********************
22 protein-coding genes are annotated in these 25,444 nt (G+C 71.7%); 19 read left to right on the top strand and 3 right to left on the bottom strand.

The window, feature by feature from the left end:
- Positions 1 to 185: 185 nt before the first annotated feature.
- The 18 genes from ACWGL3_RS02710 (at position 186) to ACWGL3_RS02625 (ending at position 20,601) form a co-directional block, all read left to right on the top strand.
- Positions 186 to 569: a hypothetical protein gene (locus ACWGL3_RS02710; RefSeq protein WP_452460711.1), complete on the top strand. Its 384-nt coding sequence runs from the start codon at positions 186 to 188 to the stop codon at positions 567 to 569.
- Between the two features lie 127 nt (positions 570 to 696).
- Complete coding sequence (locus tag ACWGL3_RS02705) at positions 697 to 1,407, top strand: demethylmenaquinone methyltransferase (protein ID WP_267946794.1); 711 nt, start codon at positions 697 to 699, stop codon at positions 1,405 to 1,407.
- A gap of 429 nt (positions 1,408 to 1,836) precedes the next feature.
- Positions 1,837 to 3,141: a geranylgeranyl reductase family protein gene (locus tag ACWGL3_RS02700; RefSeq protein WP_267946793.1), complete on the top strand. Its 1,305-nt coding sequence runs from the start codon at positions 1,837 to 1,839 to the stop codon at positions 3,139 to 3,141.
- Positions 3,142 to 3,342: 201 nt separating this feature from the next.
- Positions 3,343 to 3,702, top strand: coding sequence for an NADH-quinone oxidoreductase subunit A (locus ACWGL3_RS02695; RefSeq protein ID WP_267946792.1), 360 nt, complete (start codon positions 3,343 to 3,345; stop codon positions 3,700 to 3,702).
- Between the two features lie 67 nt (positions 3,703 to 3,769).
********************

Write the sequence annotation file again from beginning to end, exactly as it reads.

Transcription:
22 protein-coding genes are annotated in these 25,444 nt (G+C 71.7%); 19 read left to right on the top strand and 3 right to left on the bottom strand.

The window, feature by feature from the left end:
- Positions 1 to 185: 185 nt before the first annotated feature.
- The 18 genes from ACWGL3_RS02710 (at position 186) to ACWGL3_RS02625 (ending at position 20,601) form a co-directional block, all read left to right on the top strand.
- Positions 186 to 569: a hypothetical protein gene (locus ACWGL3_RS02710; RefSeq protein WP_452460711.1), complete on the top strand. Its 384-nt coding sequence runs from the start codon at positions 186 to 188 to the stop codon at positions 567 to 569.
- Between the two features lie 127 nt (positions 570 to 696).
- Complete coding sequence (locus tag ACWGL3_RS02705) at positions 697 to 1,407, top strand: demethylmenaquinone methyltransferase (protein ID WP_267946794.1); 711 nt, start codon at positions 697 to 699, stop codon at positions 1,405 to 1,407.
- A gap of 429 nt (positions 1,408 to 1,836) precedes the next feature.
- Positions 1,837 to 3,141: a geranylgeranyl reductase family protein gene (locus tag ACWGL3_RS02700; RefSeq protein WP_267946793.1), complete on the top strand. Its 1,305-nt coding sequence runs from the start codon at positions 1,837 to 1,839 to the stop codon at positions 3,139 to 3,141.
- Positions 3,142 to 3,342: 201 nt separating this feature from the next.
- Positions 3,343 to 3,702, top strand: coding sequence for an NADH-quinone oxidoreductase subunit A (locus ACWGL3_RS02695; RefSeq protein ID WP_267946792.1), 360 nt, complete (start codon positions 3,343 to 3,345; stop codon positions 3,700 to 3,702).
- Between the two features lie 67 nt (positions 3,703 to 3,769).